Just a month away from the expanded Panama Canal’s inauguration, shipping industry seeks to adapt to this new reality with multi-million investments in port technology and orders for bigger vessels that now will be able to pass through the canal.
According to Alphaliner, 214 Post-Panamax vessels will be especially designed to transit through the canal and the Wall Street Journal assures that 14 Panamax vessel have been dismissed so far this year. By the end of 2016, 40 more vessel will be scrapped.
Likewise, the Chinese construction company Landbridge Group is planning to invest around $900 million in a new container port in Margarita Island and a logistics center.
The project will be developed by China Construction Communication Company (CCCC) and is expected to be completed in 3 years.
The new port will have a capacity to accommodate Neo-Panamax vessels and manage 2.5 million TEU’s in a year approximately. A logistics park is also considered to meet the growing demand of logistics services that the expanded Panama Canal will bring.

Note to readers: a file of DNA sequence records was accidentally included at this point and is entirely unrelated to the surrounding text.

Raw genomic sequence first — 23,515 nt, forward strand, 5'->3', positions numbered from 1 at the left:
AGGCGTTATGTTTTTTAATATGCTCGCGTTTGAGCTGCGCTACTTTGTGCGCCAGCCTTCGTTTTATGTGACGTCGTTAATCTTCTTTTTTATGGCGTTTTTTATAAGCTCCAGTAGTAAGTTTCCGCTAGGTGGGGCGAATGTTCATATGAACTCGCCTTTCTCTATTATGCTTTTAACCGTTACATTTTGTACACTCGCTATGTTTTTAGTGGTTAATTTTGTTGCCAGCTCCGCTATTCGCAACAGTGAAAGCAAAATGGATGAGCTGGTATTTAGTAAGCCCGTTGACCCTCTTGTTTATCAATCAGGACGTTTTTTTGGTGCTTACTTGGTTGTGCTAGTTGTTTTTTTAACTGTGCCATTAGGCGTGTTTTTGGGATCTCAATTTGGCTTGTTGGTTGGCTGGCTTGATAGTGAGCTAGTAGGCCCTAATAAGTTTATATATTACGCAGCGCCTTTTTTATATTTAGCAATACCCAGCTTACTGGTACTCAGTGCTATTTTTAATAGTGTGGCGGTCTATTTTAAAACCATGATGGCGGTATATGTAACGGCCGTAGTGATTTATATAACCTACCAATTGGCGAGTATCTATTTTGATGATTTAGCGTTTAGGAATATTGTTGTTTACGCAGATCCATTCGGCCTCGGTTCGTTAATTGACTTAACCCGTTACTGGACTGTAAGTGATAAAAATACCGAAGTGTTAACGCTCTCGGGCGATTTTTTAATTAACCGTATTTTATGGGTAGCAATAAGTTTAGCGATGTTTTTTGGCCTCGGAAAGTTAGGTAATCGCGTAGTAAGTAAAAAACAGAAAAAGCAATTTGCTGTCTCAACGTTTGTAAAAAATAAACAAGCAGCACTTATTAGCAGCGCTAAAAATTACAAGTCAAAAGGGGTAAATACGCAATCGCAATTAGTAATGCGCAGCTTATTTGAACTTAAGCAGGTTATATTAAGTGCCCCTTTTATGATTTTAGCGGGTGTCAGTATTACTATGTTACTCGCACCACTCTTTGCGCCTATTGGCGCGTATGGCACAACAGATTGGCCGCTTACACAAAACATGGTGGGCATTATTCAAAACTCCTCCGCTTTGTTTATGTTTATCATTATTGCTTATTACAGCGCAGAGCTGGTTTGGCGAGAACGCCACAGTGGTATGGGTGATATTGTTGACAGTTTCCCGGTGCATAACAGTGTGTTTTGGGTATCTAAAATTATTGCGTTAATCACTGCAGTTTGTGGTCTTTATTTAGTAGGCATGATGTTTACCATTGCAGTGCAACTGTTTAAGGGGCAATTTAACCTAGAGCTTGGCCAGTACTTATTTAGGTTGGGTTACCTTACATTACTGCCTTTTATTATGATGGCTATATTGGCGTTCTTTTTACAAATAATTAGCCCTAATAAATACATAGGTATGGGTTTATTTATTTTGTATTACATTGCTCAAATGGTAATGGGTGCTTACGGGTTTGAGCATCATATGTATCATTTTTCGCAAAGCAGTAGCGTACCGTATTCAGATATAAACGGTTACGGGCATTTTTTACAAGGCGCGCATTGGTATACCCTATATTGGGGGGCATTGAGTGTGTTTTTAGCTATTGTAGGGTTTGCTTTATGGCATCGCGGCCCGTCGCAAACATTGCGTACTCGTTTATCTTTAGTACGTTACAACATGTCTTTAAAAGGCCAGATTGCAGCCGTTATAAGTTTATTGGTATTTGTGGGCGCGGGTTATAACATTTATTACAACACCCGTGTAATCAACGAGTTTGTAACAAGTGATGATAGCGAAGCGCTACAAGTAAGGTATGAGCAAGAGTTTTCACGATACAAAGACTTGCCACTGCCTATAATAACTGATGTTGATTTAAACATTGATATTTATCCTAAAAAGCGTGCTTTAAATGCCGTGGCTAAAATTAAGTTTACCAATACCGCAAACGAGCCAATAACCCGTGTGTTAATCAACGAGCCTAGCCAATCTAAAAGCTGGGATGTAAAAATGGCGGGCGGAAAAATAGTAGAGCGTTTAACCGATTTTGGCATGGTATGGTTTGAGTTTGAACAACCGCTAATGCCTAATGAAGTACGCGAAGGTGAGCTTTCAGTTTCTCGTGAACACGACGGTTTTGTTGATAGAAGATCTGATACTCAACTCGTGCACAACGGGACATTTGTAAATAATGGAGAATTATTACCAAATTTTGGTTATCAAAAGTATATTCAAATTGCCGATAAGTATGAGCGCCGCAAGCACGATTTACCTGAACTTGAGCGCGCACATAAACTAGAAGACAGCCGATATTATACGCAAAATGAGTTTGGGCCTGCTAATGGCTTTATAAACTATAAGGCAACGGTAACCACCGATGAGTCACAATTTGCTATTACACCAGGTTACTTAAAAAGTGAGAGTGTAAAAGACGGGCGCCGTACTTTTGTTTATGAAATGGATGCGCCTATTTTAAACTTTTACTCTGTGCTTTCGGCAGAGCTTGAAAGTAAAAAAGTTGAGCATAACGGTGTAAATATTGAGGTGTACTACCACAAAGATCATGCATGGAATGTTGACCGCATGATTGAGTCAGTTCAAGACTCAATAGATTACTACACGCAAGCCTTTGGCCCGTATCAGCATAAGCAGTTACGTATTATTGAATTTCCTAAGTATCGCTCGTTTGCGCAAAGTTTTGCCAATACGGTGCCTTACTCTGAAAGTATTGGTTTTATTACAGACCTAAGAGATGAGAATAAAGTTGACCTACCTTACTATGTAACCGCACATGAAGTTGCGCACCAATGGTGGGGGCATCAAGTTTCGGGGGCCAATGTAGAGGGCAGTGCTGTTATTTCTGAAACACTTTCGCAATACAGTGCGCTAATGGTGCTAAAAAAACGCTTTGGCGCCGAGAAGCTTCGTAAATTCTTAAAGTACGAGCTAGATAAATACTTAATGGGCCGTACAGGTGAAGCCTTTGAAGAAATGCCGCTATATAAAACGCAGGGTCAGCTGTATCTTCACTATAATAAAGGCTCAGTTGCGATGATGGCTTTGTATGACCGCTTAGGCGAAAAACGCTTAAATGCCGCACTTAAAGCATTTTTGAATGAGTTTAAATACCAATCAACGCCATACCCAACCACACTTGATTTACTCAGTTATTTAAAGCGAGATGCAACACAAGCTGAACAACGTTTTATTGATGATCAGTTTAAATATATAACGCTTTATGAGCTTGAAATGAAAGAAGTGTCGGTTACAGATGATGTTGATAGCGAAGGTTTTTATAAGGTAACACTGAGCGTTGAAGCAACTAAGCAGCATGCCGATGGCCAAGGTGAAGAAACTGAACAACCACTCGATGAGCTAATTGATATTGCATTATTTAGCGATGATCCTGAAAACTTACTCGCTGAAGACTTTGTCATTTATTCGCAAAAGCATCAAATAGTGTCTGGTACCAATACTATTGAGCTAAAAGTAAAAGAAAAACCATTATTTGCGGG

Nowadays the Panama Canal generates 6% of the country’s GDP and a turnover of $1,030 million. USA is the leading country to move cargo through the canal with around 163 billion long tons, followed by China, Chile, Japan and Peru.
Countries by cargo traffic through the Panama Canal in 2015. Source: The Panama Canal Authority
Panama Canal Authorities recently announced that new locks would start operations on June 26th. The country’s Ministry of foreign Affairs said that more than 70 Heads of State and Government heads are invited to the ceremony.
“We will invite Heads of State and Governments heads from 70 countries, from the region and also those related to the Panama Canal commercial activities” said the Vice-Minister of Foreign Relations, Luis Miguel Hincapié.
After 7 years of work, the spanish conglomerate Sacyr and its associates finished the Panama Canal with a total cost of $3,118 million, which consist on a new set of locks that will allow the transit of vessels with three times more capacity (From 5,000 to 12,000).
Some key figures to understand what it takes to build one of the biggest engineering projects of 21st century according to EFE are: